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Air Canada planes are pictured at Toronto Pearson International Airport on Sunday, May 18, 2014.

Matthew Sherwood/The Globe and Mail

When Air Canada launches non-stop service between Toronto and New Delhi in November, it will mark the carrier's return to the route after a 10-year absence.

The re-emergence of the Toronto-New Delhi route shows Air Canada's confidence that economic growth in India will continue and also reflects the greater role that Toronto's Pearson International Airport now plays in serving as a major global hub in attracting connecting passengers from the United States.

Air Canada halted non-stop flights on the Toronto-New Delhi route in 2005 because the service became a poor financial performer in the carrier's international network. In 2006-07, passengers had a stopover in Zurich.

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Then Air Canada withdrew outright in May, 2007, from Zurich-New Delhi service. Since then, travellers needing to get to India on an Air Canada ticket from Toronto have needed to transfer in Europe to a Star Alliance partner. Despite lobbying from the Canada-India Business Council in 2007 to restore non-stop service, Canada's largest airline insisted that the money-losing India flights didn't make economic sense due in part to the limitations of the 284-seat Airbus A340 and the 211-seat Boeing 767.

But with orders on the verge of being filled for the new Boeing 787 Dreamliner, Air Canada went back to the drawing board and decided that a fresh version of the aircraft tipped the scales in favour of reintroducing non-stop flights to and from India.

"The airplane is perfectly suited in terms of size, in terms of payload. That was the clincher," Marcel Forget, Air Canada's vice-president of network planning, said in an interview on the eve of this week's visit to Canada by India's new Prime Minister, Narendra Modi. "The economics of the airplane are much better than previous generation wide-bodies used on that route."

While previous cabin configurations have featured business and economy class, the Dreamliner will have a three-class cabin. In particular, the Boeing 787-9 version will have 298 seats – 30 international executive lie-flat seats, 21 premium economy seats and 247 spots in economy. The seats at the front of the plane are important because they represent much-needed premium revenue to make flights profitable.

In the past, Air Canada found it challenging to attract customers to business class on flights to and from India. But India's improving economy is expected to translate into more executives on flights starting in November, adding to the mix of visiting friends and relatives.

The Dreamliner also has an impressive cargo capacity. That clears the way for flying imported goods from India to Canada such as clothing, pharmaceuticals, fresh produce and Indian sweets, said Air Canada spokeswoman Angela Mah. Going the other direction to India, Air Canada expects to carry pharmaceuticals and aerospace shipments from Quebec; machinery and automotive tools from Ontario; and oil field and mining equipment from Alberta.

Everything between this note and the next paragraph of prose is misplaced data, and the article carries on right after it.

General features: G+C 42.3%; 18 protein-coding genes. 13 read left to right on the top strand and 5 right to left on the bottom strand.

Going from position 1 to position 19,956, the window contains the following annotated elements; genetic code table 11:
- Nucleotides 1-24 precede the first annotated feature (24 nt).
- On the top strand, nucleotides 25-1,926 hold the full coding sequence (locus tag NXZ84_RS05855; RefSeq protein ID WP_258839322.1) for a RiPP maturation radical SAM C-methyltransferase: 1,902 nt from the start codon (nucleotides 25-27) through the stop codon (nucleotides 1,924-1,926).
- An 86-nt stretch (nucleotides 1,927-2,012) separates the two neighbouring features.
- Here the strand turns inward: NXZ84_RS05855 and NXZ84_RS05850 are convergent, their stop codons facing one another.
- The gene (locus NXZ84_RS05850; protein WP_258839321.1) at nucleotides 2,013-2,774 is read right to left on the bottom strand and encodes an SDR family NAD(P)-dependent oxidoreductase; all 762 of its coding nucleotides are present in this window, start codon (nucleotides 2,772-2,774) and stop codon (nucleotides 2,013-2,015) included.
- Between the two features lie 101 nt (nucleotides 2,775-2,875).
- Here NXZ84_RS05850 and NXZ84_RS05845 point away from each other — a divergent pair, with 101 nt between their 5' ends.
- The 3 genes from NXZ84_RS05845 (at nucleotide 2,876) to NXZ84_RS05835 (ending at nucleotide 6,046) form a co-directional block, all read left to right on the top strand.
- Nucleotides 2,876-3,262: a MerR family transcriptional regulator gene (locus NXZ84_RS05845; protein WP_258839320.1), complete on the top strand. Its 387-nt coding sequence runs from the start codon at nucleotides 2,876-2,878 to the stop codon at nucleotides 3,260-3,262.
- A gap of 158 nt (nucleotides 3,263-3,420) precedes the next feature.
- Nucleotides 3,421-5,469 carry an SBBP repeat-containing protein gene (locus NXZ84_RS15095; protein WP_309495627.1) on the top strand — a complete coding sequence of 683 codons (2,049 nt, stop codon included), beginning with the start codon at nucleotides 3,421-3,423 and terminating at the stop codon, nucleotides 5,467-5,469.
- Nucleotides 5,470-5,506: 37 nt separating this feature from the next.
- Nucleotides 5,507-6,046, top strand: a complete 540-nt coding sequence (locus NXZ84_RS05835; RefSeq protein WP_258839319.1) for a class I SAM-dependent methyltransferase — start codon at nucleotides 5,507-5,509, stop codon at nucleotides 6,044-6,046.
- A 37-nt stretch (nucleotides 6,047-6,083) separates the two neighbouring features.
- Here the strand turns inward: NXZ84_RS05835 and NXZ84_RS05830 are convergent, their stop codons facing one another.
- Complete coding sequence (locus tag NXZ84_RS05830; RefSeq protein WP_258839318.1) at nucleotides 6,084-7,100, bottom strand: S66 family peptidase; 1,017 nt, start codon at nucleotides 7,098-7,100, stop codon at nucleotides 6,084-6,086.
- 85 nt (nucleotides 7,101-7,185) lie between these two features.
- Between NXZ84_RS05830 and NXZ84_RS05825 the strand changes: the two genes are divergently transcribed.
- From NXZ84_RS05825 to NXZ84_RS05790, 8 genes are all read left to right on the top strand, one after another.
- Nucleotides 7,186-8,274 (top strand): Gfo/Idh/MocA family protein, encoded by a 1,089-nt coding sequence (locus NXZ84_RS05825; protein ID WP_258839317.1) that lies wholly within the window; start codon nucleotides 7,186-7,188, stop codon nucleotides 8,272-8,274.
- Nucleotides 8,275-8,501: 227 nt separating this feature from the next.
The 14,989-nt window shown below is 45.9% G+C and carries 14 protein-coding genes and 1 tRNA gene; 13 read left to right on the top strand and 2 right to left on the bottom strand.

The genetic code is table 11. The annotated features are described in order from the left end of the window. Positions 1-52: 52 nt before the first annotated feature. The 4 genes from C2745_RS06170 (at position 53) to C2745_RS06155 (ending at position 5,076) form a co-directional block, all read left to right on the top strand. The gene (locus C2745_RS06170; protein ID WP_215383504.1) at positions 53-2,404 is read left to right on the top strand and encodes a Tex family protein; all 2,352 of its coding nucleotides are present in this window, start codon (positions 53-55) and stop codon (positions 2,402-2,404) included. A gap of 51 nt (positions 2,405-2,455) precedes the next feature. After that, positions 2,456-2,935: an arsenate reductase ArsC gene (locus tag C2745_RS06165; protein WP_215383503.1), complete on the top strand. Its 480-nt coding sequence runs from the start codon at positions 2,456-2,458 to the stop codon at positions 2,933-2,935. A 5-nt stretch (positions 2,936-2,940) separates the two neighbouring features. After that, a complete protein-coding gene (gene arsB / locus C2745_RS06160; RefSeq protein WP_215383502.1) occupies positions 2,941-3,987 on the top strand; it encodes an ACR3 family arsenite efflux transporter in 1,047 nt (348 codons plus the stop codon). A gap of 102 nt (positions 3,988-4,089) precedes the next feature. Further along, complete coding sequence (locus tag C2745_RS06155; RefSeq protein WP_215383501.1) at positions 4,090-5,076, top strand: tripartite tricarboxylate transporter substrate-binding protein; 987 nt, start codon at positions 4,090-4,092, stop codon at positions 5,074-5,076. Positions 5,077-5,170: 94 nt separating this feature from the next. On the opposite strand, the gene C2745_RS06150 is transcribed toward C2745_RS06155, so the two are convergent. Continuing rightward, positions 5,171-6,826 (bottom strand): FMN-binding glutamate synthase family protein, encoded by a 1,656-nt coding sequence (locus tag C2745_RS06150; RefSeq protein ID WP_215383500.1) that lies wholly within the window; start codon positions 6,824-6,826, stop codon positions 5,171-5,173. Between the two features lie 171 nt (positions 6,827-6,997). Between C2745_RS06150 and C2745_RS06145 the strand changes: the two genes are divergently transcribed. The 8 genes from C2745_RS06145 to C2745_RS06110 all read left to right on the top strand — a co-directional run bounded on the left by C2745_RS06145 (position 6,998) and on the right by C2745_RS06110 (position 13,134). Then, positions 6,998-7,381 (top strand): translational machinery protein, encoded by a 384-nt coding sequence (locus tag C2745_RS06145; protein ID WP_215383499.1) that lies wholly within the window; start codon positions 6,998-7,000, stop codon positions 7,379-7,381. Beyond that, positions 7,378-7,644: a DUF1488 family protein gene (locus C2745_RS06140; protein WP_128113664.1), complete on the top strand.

Four months after Air Canada's withdrawal in 2007, Jet Airways (India) Ltd. launched service between Toronto and New Delhi, with a stop in Brussels. Other foreign carriers such as Emirates and Etihad Airways, through their hubs in United Arab Emirates, also have been pursuing connecting traffic to serve India.

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Air France attracts customers to India from Toronto, Montreal and even Vancouver – underscoring the importance of connecting traffic globally. On Air France's recently introduced Vancouver-Paris route, some passengers will transfer in Paris to India, said Patrick Alexandre, executive vice-president at Air France-KLM.

Air traffic between North America and India has been on the rise during the past decade, over Atlantic and Pacific routes.

Air Canada is well-positioned because its hub at Pearson gives it access to U.S. passengers originating from cities such as Los Angeles, Boston and Dallas, Mr. Forget said.

In the Toronto market, Air Canada will have the non-stop edge starting in November with four flights a week in each direction. "For us, we believe our product will be superior, given the non-stop nature of the flight," he said.

Air Canada, which went through a painful restructuring process in 2003-04 while under bankruptcy protection, has become stronger financially over the past couple of years. The healthier outlook has given the company the ability to expand internationally, and India is a prominent market that needed renewed attention. "The strategic direction of Air Canada put India at the forefront of our thinking," Mr. Forget said.

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